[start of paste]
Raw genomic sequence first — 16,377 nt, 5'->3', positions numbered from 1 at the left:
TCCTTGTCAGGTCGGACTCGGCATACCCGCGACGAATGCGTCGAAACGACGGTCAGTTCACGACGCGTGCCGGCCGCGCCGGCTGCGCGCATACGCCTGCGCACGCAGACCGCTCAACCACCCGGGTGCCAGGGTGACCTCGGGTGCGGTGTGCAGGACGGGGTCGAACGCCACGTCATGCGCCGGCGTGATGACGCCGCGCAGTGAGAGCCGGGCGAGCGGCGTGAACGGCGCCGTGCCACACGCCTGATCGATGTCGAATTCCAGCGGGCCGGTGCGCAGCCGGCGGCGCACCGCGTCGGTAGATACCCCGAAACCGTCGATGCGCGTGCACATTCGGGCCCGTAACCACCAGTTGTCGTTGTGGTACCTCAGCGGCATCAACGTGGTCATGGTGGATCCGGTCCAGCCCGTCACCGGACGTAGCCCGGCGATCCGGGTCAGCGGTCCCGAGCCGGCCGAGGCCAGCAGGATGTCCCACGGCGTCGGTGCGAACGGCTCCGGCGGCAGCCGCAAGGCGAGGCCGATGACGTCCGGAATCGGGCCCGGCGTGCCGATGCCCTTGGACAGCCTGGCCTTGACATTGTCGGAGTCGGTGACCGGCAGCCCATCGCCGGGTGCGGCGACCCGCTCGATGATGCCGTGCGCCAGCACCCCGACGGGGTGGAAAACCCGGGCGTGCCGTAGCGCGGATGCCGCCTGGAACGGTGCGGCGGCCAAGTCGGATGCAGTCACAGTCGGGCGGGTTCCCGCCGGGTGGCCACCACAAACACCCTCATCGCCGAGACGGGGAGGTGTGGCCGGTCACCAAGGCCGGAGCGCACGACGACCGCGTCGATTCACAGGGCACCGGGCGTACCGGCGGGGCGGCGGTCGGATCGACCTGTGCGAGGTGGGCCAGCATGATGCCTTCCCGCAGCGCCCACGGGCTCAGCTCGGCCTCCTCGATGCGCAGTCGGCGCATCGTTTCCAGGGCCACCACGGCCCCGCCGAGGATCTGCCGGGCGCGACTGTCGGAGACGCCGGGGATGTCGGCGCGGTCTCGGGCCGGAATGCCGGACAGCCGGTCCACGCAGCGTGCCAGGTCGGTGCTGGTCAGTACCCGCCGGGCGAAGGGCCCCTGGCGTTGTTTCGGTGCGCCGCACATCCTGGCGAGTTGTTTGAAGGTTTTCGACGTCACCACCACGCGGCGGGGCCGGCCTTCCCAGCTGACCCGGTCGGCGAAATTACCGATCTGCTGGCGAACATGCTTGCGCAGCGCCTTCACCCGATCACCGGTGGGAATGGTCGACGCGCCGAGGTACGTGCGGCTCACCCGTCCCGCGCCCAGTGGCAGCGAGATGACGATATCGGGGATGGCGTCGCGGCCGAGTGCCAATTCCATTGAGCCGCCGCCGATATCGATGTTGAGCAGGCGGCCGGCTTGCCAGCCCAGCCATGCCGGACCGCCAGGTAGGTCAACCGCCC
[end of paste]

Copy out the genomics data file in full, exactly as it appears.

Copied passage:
Raw genomic sequence first — 16,377 nt, 5'->3', positions numbered from 1 at the left:
TCCTTGTCAGGTCGGACTCGGCATACCCGCGACGAATGCGTCGAAACGACGGTCAGTTCACGACGCGTGCCGGCCGCGCCGGCTGCGCGCATACGCCTGCGCACGCAGACCGCTCAACCACCCGGGTGCCAGGGTGACCTCGGGTGCGGTGTGCAGGACGGGGTCGAACGCCACGTCATGCGCCGGCGTGATGACGCCGCGCAGTGAGAGCCGGGCGAGCGGCGTGAACGGCGCCGTGCCACACGCCTGATCGATGTCGAATTCCAGCGGGCCGGTGCGCAGCCGGCGGCGCACCGCGTCGGTAGATACCCCGAAACCGTCGATGCGCGTGCACATTCGGGCCCGTAACCACCAGTTGTCGTTGTGGTACCTCAGCGGCATCAACGTGGTCATGGTGGATCCGGTCCAGCCCGTCACCGGACGTAGCCCGGCGATCCGGGTCAGCGGTCCCGAGCCGGCCGAGGCCAGCAGGATGTCCCACGGCGTCGGTGCGAACGGCTCCGGCGGCAGCCGCAAGGCGAGGCCGATGACGTCCGGAATCGGGCCCGGCGTGCCGATGCCCTTGGACAGCCTGGCCTTGACATTGTCGGAGTCGGTGACCGGCAGCCCATCGCCGGGTGCGGCGACCCGCTCGATGATGCCGTGCGCCAGCACCCCGACGGGGTGGAAAACCCGGGCGTGCCGTAGCGCGGATGCCGCCTGGAACGGTGCGGCGGCCAAGTCGGATGCAGTCACAGTCGGGCGGGTTCCCGCCGGGTGGCCACCACAAACACCCTCATCGCCGAGACGGGGAGGTGTGGCCGGTCACCAAGGCCGGAGCGCACGACGACCGCGTCGATTCACAGGGCACCGGGCGTACCGGCGGGGCGGCGGTCGGATCGACCTGTGCGAGGTGGGCCAGCATGATGCCTTCCCGCAGCGCCCACGGGCTCAGCTCGGCCTCCTCGATGCGCAGTCGGCGCATCGTTTCCAGGGCCACCACGGCCCCGCCGAGGATCTGCCGGGCGCGACTGTCGGAGACGCCGGGGATGTCGGCGCGGTCTCGGGCCGGAATGCCGGACAGCCGGTCCACGCAGCGTGCCAGGTCGGTGCTGGTCAGTACCCGCCGGGCGAAGGGCCCCTGGCGTTGTTTCGGTGCGCCGCACATCCTGGCGAGTTGTTTGAAGGTTTTCGACGTCACCACCACGCGGCGGGGCCGGCCTTCCCAGCTGACCCGGTCGGCGAAATTACCGATCTGCTGGCGAACATGCTTGCGCAGCGCCTTCACCCGATCACCGGTGGGAATGGTCGACGCGCCGAGGTACGTGCGGCTCACCCGTCCCGCGCCCAGTGGCAGCGAGATGACGATATCGGGGATGGCGTCGCGGCCGAGTGCCAATTCCATTGAGCCGCCGCCGATATCGATGTTGAGCAGGCGGCCGGCTTGCCAGCCCAGCCATGCCGGACCGCCAGGTAGGTCAACCGCCC